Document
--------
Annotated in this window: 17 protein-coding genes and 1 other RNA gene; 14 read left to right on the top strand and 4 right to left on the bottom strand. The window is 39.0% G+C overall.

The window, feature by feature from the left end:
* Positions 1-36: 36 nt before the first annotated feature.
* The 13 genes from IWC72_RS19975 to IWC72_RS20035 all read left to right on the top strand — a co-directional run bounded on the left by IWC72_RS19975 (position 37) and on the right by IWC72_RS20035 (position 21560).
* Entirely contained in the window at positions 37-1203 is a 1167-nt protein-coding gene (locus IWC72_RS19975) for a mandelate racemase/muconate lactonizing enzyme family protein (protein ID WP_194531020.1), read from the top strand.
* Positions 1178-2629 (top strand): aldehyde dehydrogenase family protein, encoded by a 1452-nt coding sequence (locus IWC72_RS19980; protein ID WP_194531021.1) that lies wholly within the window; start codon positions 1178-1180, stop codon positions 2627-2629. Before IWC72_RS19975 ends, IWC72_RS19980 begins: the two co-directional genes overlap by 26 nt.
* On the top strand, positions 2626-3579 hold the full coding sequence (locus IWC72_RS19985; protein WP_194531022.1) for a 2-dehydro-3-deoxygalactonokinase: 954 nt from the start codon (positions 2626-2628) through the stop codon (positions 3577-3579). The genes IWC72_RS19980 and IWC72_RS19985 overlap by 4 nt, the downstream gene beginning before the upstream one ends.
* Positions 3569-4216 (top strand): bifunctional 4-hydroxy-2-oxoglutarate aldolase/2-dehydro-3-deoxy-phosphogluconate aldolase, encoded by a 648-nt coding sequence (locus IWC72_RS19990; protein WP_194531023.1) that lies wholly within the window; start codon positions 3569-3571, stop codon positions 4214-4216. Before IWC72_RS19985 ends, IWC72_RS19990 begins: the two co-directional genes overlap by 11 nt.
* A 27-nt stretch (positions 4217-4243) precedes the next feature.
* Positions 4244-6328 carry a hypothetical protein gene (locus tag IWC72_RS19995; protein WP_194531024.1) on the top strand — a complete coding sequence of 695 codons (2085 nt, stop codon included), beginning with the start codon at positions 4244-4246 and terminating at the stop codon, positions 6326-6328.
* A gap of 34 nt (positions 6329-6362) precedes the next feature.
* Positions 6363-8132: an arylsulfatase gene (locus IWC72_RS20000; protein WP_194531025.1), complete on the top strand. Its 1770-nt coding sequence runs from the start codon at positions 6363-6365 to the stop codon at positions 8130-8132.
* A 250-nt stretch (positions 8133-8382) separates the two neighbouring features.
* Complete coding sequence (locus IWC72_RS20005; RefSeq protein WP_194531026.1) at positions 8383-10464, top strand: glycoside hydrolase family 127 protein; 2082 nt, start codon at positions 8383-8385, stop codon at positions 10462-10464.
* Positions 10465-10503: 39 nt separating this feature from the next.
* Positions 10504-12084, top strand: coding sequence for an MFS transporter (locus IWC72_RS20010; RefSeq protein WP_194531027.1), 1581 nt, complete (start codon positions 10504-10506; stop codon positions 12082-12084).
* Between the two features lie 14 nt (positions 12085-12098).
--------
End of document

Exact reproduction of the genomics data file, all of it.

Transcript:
Annotated in this window: 17 protein-coding genes and 1 other RNA gene; 14 read left to right on the top strand and 4 right to left on the bottom strand. The window is 39.0% G+C overall.

The window, feature by feature from the left end:
* Positions 1-36: 36 nt before the first annotated feature.
* The 13 genes from IWC72_RS19975 to IWC72_RS20035 all read left to right on the top strand — a co-directional run bounded on the left by IWC72_RS19975 (position 37) and on the right by IWC72_RS20035 (position 21560).
* Entirely contained in the window at positions 37-1203 is a 1167-nt protein-coding gene (locus IWC72_RS19975) for a mandelate racemase/muconate lactonizing enzyme family protein (protein ID WP_194531020.1), read from the top strand.
* Positions 1178-2629 (top strand): aldehyde dehydrogenase family protein, encoded by a 1452-nt coding sequence (locus IWC72_RS19980; protein ID WP_194531021.1) that lies wholly within the window; start codon positions 1178-1180, stop codon positions 2627-2629. Before IWC72_RS19975 ends, IWC72_RS19980 begins: the two co-directional genes overlap by 26 nt.
* On the top strand, positions 2626-3579 hold the full coding sequence (locus IWC72_RS19985; protein WP_194531022.1) for a 2-dehydro-3-deoxygalactonokinase: 954 nt from the start codon (positions 2626-2628) through the stop codon (positions 3577-3579). The genes IWC72_RS19980 and IWC72_RS19985 overlap by 4 nt, the downstream gene beginning before the upstream one ends.
* Positions 3569-4216 (top strand): bifunctional 4-hydroxy-2-oxoglutarate aldolase/2-dehydro-3-deoxy-phosphogluconate aldolase, encoded by a 648-nt coding sequence (locus IWC72_RS19990; protein WP_194531023.1) that lies wholly within the window; start codon positions 3569-3571, stop codon positions 4214-4216. Before IWC72_RS19985 ends, IWC72_RS19990 begins: the two co-directional genes overlap by 11 nt.
* A 27-nt stretch (positions 4217-4243) precedes the next feature.
* Positions 4244-6328 carry a hypothetical protein gene (locus tag IWC72_RS19995; protein WP_194531024.1) on the top strand — a complete coding sequence of 695 codons (2085 nt, stop codon included), beginning with the start codon at positions 4244-4246 and terminating at the stop codon, positions 6326-6328.
* A gap of 34 nt (positions 6329-6362) precedes the next feature.
* Positions 6363-8132: an arylsulfatase gene (locus IWC72_RS20000; protein WP_194531025.1), complete on the top strand. Its 1770-nt coding sequence runs from the start codon at positions 6363-6365 to the stop codon at positions 8130-8132.
* A 250-nt stretch (positions 8133-8382) separates the two neighbouring features.
* Complete coding sequence (locus IWC72_RS20005; RefSeq protein WP_194531026.1) at positions 8383-10464, top strand: glycoside hydrolase family 127 protein; 2082 nt, start codon at positions 8383-8385, stop codon at positions 10462-10464.
* Positions 10465-10503: 39 nt separating this feature from the next.
* Positions 10504-12084, top strand: coding sequence for an MFS transporter (locus IWC72_RS20010; RefSeq protein WP_194531027.1), 1581 nt, complete (start codon positions 10504-10506; stop codon positions 12082-12084).
* Between the two features lie 14 nt (positions 12085-12098).